I’m an odd fan of “The X-Files.” I was too young to see its original run, but one summer caught a few re-runs on BBC America and instantly liked it. It had a great mixture of science fiction and horror with two fascinating leads in David Duchovny as Fox Mulder, a believe in all things supernatural, and Gillian Anderson as Dana Scully, the skeptic who always believed there was a scientific answer to the strangeness of it all. Shortly after I began watching, BBC America stopped carrying the series in syndication. I planned to watch the series via some streaming service, but never got around to it. When Fox revived “The X-Files” two years ago I tuned in, but like many I was mostly disappointed in the six-episode season – despite the fantastic episode that was “Mulder and Scully Meet the Were-Monsters.” In the two years since I still haven’t found the time to stream the entire series. But, once again when an eleventh season was brought back this winter I tuned in. This season was much better and included one of the best episodes I’ve seen in “The Lost Art of Forehead Sweat” (I realize many fans despised it) and a few other fun hours in “This,” “Kitten” and “Familiar.” So, I’m an odd ‘X-Files’ fan because I’ve probably seen less than a quarter of the series overall. I promise I will stream the remainder; hopefully as soon as this summer.
Coming into this season we knew it could likely be the show’s last because Anderson has steadfastly said she’s done with the series. They’ve done the show before without one of its leads as the final two seasons of the original run didn’t feature much from Duchovny, but it just isn’t the same or a good idea without both Mulder and Scully. The season had wrapped up before Anderson announced she wouldn’t return so this lead me to worrying about the ending of the season, as it could be and should be the end of the series too if Anderson can’t be convinced to do more.
After “My Struggle IV” aired on Wednesday (March 21) I was left mostly satisfied with it as a series finale for “The X-Files.” Based on reviews I’ve read since I understand many critics and fans aren’t too thrilled with it, but the last half of the episode especially gave me a bow on top that I could live with. Now, again I’m an odd fan of the show and my opinion might be differently had I seen the entirety of the series beforehand.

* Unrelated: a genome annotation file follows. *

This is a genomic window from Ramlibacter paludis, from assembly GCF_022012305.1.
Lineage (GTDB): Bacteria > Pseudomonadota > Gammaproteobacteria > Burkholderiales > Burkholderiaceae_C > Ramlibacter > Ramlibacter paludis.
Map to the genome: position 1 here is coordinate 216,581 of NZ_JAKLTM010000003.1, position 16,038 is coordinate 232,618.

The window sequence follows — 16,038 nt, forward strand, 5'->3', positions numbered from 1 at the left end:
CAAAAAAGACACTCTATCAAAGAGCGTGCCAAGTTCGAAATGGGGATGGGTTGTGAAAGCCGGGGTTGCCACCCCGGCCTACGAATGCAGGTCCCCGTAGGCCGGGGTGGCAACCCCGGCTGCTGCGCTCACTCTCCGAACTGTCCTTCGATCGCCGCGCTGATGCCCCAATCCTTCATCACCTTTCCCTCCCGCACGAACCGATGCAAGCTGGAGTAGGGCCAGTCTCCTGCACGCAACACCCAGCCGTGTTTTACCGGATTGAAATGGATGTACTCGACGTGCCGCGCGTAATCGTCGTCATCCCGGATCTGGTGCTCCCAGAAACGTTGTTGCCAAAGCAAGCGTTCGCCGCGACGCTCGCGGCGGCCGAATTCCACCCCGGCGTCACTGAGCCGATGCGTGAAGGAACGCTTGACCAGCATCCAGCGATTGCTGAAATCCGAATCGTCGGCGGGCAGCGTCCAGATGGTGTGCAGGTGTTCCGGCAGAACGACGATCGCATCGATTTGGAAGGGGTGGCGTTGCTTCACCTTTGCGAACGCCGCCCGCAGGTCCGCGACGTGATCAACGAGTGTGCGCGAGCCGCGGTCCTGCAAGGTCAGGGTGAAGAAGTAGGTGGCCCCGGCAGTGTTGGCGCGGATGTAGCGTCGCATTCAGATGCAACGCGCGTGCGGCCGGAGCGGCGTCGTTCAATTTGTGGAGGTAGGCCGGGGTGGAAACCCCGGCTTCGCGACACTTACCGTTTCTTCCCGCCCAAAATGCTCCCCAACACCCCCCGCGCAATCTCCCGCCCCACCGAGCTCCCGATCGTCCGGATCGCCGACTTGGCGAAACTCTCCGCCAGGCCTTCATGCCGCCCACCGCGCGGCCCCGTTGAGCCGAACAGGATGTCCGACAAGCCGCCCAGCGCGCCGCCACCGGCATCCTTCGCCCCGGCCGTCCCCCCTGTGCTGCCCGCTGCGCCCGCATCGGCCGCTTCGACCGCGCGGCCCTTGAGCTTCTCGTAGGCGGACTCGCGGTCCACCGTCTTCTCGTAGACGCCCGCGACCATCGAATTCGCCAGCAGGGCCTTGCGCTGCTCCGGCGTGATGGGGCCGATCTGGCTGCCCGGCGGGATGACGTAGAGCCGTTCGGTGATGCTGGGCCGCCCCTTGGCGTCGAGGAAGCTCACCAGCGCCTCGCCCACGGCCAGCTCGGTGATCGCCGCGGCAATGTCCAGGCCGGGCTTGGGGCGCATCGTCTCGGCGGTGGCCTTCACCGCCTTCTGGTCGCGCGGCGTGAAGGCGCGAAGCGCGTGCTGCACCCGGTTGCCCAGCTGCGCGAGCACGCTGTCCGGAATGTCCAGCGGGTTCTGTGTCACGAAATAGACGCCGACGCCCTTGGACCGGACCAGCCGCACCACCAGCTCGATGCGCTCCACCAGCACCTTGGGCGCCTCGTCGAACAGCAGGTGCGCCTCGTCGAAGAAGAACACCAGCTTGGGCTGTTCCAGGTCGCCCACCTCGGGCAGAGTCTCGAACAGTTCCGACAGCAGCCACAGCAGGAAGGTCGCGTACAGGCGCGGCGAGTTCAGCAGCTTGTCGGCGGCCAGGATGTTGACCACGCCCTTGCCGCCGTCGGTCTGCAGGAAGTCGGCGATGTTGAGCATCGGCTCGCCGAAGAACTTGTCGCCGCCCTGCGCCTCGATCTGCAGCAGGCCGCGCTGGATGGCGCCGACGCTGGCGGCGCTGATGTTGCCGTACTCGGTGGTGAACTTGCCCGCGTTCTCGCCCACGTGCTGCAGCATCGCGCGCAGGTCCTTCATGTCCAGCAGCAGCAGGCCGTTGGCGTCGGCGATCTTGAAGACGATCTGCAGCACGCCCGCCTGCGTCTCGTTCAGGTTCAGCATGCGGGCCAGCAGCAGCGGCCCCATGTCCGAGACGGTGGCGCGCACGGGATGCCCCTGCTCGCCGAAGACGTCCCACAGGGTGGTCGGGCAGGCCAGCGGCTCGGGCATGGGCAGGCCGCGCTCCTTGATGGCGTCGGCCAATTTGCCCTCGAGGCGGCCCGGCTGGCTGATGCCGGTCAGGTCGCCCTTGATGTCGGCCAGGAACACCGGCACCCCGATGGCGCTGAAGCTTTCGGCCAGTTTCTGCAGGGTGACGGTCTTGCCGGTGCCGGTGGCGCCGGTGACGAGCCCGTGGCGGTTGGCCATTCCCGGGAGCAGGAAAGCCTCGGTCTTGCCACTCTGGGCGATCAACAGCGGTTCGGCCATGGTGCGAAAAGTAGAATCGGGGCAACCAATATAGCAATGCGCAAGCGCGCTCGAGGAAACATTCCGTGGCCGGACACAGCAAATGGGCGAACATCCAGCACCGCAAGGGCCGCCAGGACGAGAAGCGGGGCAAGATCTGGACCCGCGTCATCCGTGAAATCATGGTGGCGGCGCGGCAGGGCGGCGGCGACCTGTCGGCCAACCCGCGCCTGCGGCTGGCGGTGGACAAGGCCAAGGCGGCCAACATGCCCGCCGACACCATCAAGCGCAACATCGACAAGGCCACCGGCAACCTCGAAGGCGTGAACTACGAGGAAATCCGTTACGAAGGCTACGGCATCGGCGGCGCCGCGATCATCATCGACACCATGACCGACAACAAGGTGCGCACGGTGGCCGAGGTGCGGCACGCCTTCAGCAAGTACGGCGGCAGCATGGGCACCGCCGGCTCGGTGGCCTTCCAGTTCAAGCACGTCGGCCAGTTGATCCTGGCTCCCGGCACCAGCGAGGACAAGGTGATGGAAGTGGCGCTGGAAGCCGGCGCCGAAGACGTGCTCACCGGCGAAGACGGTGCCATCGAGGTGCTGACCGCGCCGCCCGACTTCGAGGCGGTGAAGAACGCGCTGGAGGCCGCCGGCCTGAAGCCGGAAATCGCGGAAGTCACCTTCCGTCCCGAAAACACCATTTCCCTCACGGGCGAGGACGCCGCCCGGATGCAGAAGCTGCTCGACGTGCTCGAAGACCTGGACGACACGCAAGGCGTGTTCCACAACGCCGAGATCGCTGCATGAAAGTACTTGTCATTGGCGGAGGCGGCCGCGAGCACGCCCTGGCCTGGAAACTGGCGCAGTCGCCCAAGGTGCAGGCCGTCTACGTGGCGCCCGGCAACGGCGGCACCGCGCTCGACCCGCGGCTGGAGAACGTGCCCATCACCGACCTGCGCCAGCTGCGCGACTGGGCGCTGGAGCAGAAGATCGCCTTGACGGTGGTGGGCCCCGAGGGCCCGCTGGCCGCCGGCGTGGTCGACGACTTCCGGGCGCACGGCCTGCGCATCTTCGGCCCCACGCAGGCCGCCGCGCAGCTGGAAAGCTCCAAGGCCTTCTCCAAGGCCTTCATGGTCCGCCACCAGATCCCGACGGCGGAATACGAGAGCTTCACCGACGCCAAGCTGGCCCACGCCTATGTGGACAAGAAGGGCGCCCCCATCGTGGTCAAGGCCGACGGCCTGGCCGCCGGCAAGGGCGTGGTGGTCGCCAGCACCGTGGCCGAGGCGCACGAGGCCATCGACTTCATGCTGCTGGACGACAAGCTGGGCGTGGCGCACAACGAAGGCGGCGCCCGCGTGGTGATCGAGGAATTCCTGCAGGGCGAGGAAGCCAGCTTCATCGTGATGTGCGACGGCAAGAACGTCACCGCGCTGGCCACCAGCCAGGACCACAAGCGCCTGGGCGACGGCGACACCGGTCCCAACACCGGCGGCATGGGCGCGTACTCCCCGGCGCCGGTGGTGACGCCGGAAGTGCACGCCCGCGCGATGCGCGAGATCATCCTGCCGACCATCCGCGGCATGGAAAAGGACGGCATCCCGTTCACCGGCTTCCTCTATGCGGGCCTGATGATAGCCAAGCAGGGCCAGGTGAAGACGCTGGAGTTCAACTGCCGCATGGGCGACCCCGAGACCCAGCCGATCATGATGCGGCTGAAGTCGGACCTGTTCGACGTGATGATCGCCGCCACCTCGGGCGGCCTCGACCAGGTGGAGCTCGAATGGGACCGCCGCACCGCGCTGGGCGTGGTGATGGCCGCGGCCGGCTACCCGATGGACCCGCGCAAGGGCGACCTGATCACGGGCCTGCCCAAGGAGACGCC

I agree with critics that there were some truly strange things about this finale and really all four ‘My Struggle’ episodes from the last two seasons that saw Scully and Mulder searching for and finding their long-lost son. For instance, much of the finale and the season 11 premiere simply feature Mulder driving around fast in a Ford Mustang as if he were in a Hollywood action film. It all comes off more like a car commercial than anything. I also found it odd and frankly a waste of time that Mulder shot up the mysterious man, who apparently runs some sort of space flight company, office and bodyguards – again a sequence that felt more in place with a dumb Hollywood action flick than with ‘X-Files.’
Once all that was out of the way the finale began to get better and more interesting. Mulder finally catches up to his son, William, in a hotel outside of Norfolk, but they have been tracked there by a unit of soldiers led by Barbara Hershey’s Erika Price. Having no other option William, who has supernatural powers by the way, kills all the soldiers by essentially exploding them with his mind in the most gruesome scene I’ve ever seen from the series.
Things get a bit hazy between this point and the end, but William gets away from Mulder and Mulder tracks him to an abandoned warehouse, where he is joined by Scully and Agent Skinner (Mitch Pileggi). Unfortunately, the show’s biggest villain the Cigarette Smoking Man (William B. Davis) has also arrived needing William to complete his plan of world domination. As Mulder and Scully try to find William in the warehouse it’s complicated by the fact that William can alter his appearance (again supernatural powers) and does so to look like Mulder. This results in a scene where Scully believing she’s talking to Mulder, but it’s William is told to give up on the boy and that he knows she loves him. When the real Mulder shows up she realizes this is William and he bolts to the end of a dock (where he’s turned his appearance back to that of Mulder) and is met by the Cigarette Smoking Man (believing him to be Mulder) and shoots him through the head. The real Mulder seeing this gets immediate revenge by putting multiple bullets into the Cigarette Smoking Man. Scully arrives and the two comfort each other. Scully reveals to Mulder what Skinner had shown her that William wasn’t his son, but the son of the Cigarette Smoking Man through experimentation. Struggling with the realization of this Scully then hits Mulder with the fact that she’s pregnant with his child for real this time. This gives the show a somewhat satisfying end that would be better than continuing without Scully. Though, I understand most fans would’ve liked to have seen something else. The ball is in creator Chris Carter’s court now, but if he does want to continue the show I hope somehow, someway he can convince Anderson to return.